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From Guby <guby.m...@gmail.com>
Subject Re: Loading another object to return in a view!
Date Sun, 13 Apr 2008 00:33:37 GMT
Hi Ralf!
Thanks for your reply

Approach #3 is basically the one I am using, only that the post_id- 
user_id document is the comment.
In your approach #3, wouldn't I have to do another trip to the  
database for the blogpost there too? I can't really so a way to use  
f.ex view collation to fetch both the relational document (comment)  
and the blog post itself with a post_id-user_id document when the user  
id isn't also specified in the blog post itself. Because then they  
can't share a common key.

I hope this can somehow be solved with map/reduce later on.

Best regards
Sebastian


On Apr 12, 2008, at 8:53 PM, Ralf Nieuwenhuijsen wrote:

> ------=_Part_34546_33031881.1208044393514
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> Content-Transfer-Encoding: 7bit
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>
> I'm no expert, but to me it seems you have some options
>
> 1) fetch all posts seperately. (that would be a nice cumaltive  
> roundtrip
> penalty)
> 2) store comments in user-profile, instead of separately (annoying)
> 3) do the relational thing (sorry!), and store a unique document for  
> each
> relation
>
> Solution 3 would mean you put documents for each comment as such:
>
> {
>  _id: "post_id-user-id"
>  postid: 9334,
>  userid: 3494,
>  type: "post-user-relationship"
> }
>
> By using post-id-user-id together as the user id you have no risk of
> duplicating this information. If it doesn't exist you create the  
> document,
> if it does exist you are just updating it to the exact same values.
>
> With this separate relationship document you should be able to pull  
> trick #3
> for both use-cases.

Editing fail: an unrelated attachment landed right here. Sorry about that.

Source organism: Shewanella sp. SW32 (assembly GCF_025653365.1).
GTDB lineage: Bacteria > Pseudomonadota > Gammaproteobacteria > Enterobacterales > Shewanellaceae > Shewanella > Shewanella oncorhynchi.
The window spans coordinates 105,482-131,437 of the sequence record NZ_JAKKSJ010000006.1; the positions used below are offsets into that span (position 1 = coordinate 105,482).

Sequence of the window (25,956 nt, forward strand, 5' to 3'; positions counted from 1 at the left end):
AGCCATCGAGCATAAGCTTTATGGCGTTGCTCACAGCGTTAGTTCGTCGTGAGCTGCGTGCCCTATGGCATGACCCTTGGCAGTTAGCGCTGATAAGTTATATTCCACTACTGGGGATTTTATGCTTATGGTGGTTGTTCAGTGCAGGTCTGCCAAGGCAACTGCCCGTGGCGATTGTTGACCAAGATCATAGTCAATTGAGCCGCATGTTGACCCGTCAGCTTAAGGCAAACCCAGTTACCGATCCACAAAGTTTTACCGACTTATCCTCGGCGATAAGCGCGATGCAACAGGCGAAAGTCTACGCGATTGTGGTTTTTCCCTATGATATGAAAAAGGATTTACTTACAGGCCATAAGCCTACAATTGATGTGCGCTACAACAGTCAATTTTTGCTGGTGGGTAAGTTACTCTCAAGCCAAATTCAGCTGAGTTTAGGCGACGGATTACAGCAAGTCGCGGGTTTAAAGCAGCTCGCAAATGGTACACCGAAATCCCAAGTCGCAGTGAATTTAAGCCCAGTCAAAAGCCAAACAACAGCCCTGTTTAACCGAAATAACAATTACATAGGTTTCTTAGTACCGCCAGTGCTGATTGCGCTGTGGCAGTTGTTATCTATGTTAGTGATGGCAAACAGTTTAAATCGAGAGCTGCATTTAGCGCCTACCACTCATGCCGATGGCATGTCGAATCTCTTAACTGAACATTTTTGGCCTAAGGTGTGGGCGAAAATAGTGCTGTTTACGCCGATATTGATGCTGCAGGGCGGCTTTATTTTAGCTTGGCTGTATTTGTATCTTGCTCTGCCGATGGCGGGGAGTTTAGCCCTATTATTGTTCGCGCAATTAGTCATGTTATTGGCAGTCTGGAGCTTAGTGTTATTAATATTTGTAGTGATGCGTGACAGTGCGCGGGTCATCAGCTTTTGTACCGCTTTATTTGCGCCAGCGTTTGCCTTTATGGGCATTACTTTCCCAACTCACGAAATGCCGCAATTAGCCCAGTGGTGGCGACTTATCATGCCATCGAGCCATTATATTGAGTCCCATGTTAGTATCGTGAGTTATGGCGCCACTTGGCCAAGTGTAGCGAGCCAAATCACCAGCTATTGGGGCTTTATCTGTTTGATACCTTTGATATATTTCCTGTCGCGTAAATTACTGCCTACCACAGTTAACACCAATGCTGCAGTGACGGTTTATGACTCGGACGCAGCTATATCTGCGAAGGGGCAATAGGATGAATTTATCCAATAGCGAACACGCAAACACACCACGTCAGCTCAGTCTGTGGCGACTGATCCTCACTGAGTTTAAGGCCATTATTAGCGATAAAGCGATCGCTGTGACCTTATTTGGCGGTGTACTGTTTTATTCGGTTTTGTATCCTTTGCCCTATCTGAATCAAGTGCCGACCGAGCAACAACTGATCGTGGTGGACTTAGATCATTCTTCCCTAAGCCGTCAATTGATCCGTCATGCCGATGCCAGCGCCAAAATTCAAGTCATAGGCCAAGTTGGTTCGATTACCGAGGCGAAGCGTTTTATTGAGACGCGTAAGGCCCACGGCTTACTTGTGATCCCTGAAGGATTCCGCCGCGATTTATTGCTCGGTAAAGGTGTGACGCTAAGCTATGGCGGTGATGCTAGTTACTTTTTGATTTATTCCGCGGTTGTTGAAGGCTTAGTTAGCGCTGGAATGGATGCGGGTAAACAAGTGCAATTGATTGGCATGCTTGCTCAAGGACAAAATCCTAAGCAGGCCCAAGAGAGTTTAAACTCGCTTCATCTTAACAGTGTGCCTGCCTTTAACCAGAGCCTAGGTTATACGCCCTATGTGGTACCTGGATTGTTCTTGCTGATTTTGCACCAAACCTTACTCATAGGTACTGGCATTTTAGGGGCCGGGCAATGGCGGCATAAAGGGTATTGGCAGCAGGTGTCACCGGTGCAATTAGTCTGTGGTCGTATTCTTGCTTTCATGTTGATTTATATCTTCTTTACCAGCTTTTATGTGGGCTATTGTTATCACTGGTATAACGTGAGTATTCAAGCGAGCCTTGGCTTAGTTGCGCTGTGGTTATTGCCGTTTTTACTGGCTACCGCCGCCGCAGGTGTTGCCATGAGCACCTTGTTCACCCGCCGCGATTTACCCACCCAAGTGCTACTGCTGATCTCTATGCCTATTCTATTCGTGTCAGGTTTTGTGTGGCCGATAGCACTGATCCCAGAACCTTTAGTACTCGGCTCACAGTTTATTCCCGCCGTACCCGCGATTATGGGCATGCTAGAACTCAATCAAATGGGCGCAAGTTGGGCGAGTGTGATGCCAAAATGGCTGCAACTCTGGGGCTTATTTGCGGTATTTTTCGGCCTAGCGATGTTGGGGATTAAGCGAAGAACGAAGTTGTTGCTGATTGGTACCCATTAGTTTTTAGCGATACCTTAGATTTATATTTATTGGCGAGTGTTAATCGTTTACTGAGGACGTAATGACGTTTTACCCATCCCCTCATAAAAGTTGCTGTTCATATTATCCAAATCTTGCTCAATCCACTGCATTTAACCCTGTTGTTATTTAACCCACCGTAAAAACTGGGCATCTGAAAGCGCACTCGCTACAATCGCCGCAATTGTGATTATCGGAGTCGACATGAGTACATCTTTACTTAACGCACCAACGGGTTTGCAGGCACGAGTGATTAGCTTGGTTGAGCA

>
> But it's getting really uncomfortable to use such a relational  
> approach
> here.
>
> Greetings,
> Ralf
>
> 2008/4/12, Guby <guby.mail@gmail.com>:
>>
>> Hi Christopher!
>> I read your post back when you posted it. It is an interesting read.
>>
>> I'll try to explain my problem using your blog metaphor, maybe that  
>> makes
>> it clearer.
>>
>> First:
>> My first attempt was your approach number 1. Storing all the  
>> comments in
>> the post itself. But I am already getting some 409 Conflicts in my  
>> worker
>> processes (concurrency conflicts), and that is probably going to  
>> increase
>> once I get users on my system, so that doesn't seem like a really  
>> good
>> approach.
>>
>> Approach #3 is good when you want to get a post and all its  
>> associated
>> comments.
>> I, on the other hand, am trying to get all the posts that a certain  
>> user
>> has commented on. If I wanted to use view collation the way you  
>> describe I
>> would have to store the comment in the post or at least some token  
>> that
>> indicates that a certain user has commented on a post, and then we  
>> are back
>> to approach #1 which we are trying to avoid... or am I missing  
>> something?
>>
>> Best regards
>> Sebastian
>>
>>
>> On Apr 12, 2008, at 2:22 PM, Christopher Lenz wrote:
>>
>> On 12.04.2008, at 18:13, Guby wrote:
>>>
>>>> My first attempt was to store the user ratings in the entry itself,
>>>> and then use a for loop in the view to map the entry to each user  
>>>> ID, but to
>>>> store if the user has read the entry or not I would then have to  
>>>> load the
>>>> whole entry with all its ratings change the value of one flag,  
>>>> and then save
>>>> it all back. Seems like I would be loading an awful lot of  
>>>> information and
>>>> wasting a lot of resources(?). Maybe I am trying to save computer  
>>>> cycles at
>>>> the wrong place. What I ended up doing instead is more a  
>>>> relational database
>>>> approach:
>>>>
>>>> Now I have my entry document which only is the entry itself, and  
>>>> then
>>>> user_entry documents that have references to the entry, stores  
>>>> the users
>>>> rating and a flag wether or not it has been read and if the  
>>>> rating passed
>>>> the users threshold or not. It works perfectly until I want to go  
>>>> from a
>>>> list of user_entries to a list of entries. If I load a list of  
>>>> user_entries
>>>> that have a certain rating I have to make a seperate call to the  
>>>> database to
>>>> load each entry! That is why I tried creating a view that would  
>>>> check the
>>>> user_entry and the return the qualified entries directly...
>>>>
>>>
>>> I you haven't read it already, I'd recommend looking at a blog  
>>> post of
>>> mine that explores this stuff:
>>>
>>> <http://www.cmlenz.net/archives/2007/10/couchdb-joins>


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